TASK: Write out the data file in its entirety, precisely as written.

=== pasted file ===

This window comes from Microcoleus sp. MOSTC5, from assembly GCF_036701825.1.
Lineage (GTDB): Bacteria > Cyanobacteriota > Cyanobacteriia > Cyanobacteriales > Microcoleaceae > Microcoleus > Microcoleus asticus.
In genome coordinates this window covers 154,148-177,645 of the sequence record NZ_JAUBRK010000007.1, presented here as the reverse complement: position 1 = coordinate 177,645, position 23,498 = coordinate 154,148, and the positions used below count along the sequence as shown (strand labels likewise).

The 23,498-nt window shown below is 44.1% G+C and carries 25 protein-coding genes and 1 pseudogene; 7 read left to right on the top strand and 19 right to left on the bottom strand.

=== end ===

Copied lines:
This window comes from Microcoleus sp. MOSTC5, from assembly GCF_036701825.1.
Lineage (GTDB): Bacteria > Cyanobacteriota > Cyanobacteriia > Cyanobacteriales > Microcoleaceae > Microcoleus > Microcoleus asticus.
In genome coordinates this window covers 154,148-177,645 of the sequence record NZ_JAUBRK010000007.1, presented here as the reverse complement: position 1 = coordinate 177,645, position 23,498 = coordinate 154,148, and the positions used below count along the sequence as shown (strand labels likewise).

The 23,498-nt window shown below is 44.1% G+C and carries 25 protein-coding genes and 1 pseudogene; 7 read left to right on the top strand and 19 right to left on the bottom strand.